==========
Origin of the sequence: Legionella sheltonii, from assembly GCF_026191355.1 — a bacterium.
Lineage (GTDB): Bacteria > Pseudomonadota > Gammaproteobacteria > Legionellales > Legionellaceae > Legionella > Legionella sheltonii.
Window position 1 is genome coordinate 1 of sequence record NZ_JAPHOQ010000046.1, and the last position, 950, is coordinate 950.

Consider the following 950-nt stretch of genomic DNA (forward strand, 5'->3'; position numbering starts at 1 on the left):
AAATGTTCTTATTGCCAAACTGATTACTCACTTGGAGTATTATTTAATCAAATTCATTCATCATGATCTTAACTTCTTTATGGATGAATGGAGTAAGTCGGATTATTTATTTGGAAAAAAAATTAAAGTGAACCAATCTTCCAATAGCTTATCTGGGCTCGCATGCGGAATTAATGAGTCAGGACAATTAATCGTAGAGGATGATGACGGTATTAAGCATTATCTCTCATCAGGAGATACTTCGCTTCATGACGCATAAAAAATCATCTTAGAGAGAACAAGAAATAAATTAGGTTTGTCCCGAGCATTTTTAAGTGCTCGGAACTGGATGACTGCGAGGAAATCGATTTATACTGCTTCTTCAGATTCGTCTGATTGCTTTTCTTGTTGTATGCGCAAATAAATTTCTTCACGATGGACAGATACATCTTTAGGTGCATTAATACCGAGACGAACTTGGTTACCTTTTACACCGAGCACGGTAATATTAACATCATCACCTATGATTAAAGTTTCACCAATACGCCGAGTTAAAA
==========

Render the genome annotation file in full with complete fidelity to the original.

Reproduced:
Origin of the sequence: Legionella sheltonii, from assembly GCF_026191355.1 — a bacterium.
Lineage (GTDB): Bacteria > Pseudomonadota > Gammaproteobacteria > Legionellales > Legionellaceae > Legionella > Legionella sheltonii.
Window position 1 is genome coordinate 1 of sequence record NZ_JAPHOQ010000046.1, and the last position, 950, is coordinate 950.

Consider the following 950-nt stretch of genomic DNA (forward strand, 5'->3'; position numbering starts at 1 on the left):
AAATGTTCTTATTGCCAAACTGATTACTCACTTGGAGTATTATTTAATCAAATTCATTCATCATGATCTTAACTTCTTTATGGATGAATGGAGTAAGTCGGATTATTTATTTGGAAAAAAAATTAAAGTGAACCAATCTTCCAATAGCTTATCTGGGCTCGCATGCGGAATTAATGAGTCAGGACAATTAATCGTAGAGGATGATGACGGTATTAAGCATTATCTCTCATCAGGAGATACTTCGCTTCATGACGCATAAAAAATCATCTTAGAGAGAACAAGAAATAAATTAGGTTTGTCCCGAGCATTTTTAAGTGCTCGGAACTGGATGACTGCGAGGAAATCGATTTATACTGCTTCTTCAGATTCGTCTGATTGCTTTTCTTGTTGTATGCGCAAATAAATTTCTTCACGATGGACAGATACATCTTTAGGTGCATTAATACCGAGACGAACTTGGTTACCTTTTACACCGAGCACGGTAATATTAACATCATCACCTATGATTAAAGTTTCACCAATACGCCGAGTTAAAA